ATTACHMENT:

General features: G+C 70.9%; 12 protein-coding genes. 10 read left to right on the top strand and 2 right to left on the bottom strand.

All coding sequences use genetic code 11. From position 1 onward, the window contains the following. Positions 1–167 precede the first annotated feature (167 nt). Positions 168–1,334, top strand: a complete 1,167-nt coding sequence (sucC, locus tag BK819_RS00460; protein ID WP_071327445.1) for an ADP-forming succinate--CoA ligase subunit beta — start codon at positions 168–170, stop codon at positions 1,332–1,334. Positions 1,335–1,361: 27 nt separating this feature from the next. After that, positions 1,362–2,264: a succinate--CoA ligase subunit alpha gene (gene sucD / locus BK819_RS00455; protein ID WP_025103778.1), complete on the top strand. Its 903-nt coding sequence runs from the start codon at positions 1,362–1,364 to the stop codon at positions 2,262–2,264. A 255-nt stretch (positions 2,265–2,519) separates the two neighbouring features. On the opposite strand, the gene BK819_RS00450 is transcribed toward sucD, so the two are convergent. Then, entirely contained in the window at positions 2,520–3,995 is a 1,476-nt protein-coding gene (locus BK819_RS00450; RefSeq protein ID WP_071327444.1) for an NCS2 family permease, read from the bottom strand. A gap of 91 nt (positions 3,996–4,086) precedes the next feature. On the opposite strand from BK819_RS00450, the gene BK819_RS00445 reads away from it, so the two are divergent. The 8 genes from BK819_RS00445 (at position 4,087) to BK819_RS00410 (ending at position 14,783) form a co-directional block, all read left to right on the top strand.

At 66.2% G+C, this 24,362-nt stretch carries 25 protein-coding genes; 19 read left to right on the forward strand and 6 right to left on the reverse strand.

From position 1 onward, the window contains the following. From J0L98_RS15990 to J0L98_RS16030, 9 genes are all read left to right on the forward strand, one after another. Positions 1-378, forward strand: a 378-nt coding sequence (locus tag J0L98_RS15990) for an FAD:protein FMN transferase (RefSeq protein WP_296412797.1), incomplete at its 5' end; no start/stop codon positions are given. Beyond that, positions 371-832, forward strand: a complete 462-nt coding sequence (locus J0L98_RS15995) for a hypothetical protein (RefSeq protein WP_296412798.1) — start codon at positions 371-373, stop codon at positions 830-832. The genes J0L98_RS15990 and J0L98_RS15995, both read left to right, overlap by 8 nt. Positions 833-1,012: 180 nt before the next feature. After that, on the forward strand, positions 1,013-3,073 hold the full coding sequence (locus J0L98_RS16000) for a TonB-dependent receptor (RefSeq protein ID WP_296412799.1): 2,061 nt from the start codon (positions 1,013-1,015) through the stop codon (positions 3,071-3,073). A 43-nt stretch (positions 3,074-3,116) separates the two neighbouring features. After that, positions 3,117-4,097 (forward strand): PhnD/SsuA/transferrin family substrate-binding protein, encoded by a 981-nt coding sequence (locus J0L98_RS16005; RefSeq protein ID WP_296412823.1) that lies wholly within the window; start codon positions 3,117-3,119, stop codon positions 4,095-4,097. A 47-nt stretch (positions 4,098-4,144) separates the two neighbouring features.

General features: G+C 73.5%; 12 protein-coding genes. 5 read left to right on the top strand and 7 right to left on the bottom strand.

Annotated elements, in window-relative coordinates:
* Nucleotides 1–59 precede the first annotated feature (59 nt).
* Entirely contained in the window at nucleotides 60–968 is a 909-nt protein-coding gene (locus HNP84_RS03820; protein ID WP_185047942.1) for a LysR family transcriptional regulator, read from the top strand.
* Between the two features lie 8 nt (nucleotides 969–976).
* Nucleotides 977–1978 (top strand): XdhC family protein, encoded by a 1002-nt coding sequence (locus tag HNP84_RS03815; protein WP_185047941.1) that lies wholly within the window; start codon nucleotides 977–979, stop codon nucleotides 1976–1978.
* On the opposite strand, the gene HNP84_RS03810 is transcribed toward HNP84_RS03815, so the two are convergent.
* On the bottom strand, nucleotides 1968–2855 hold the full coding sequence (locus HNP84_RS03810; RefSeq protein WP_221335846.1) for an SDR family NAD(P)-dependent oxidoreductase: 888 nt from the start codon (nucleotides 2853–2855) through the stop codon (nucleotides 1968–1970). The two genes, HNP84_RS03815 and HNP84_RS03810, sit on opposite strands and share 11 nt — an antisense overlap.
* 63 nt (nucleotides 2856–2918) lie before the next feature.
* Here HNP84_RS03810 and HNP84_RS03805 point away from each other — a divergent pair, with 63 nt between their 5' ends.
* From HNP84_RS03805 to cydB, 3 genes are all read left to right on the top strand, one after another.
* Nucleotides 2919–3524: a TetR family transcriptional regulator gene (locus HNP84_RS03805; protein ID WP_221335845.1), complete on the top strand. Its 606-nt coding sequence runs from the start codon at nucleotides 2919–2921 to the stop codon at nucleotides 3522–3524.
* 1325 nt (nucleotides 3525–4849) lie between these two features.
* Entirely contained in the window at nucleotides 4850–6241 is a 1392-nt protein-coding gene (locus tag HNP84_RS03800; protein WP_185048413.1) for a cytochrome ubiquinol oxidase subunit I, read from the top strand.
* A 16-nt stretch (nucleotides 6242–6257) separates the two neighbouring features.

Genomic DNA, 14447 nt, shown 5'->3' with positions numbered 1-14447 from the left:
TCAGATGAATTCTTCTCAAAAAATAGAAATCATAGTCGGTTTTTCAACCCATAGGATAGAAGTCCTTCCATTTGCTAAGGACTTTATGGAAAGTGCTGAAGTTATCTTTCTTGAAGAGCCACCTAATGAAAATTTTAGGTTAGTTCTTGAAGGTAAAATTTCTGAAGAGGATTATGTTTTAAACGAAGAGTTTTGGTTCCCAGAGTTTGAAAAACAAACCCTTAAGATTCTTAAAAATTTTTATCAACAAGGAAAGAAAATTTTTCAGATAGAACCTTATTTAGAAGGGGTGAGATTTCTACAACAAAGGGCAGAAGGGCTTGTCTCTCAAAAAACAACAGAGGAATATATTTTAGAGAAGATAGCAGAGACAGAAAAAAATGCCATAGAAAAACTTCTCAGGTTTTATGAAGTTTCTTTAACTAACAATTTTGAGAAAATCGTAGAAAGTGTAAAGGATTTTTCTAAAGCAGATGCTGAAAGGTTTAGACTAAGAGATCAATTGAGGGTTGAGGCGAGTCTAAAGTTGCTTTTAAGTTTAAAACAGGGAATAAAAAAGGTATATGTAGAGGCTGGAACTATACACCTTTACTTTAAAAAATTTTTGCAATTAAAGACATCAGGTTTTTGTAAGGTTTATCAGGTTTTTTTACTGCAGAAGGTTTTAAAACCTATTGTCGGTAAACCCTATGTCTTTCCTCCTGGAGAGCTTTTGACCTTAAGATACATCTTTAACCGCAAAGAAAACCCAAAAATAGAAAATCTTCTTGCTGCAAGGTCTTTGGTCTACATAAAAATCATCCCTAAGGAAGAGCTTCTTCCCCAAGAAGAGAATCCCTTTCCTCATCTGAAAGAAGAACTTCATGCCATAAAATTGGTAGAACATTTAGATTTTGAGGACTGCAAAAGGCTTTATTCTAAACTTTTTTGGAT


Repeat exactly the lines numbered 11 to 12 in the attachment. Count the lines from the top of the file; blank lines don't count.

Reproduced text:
* On the opposite strand, the gene HNP84_RS03810 is transcribed toward HNP84_RS03815, so the two are convergent.
* On the bottom strand, nucleotides 1968–2855 hold the full coding sequence (locus HNP84_RS03810; RefSeq protein WP_221335846.1) for an SDR family NAD(P)-dependent oxidoreductase: 888 nt from the start codon (nucleotides 2853–2855) through the stop codon (nucleotides 1968–1970). The two genes, HNP84_RS03815 and HNP84_RS03810, sit on opposite strands and share 11 nt — an antisense overlap.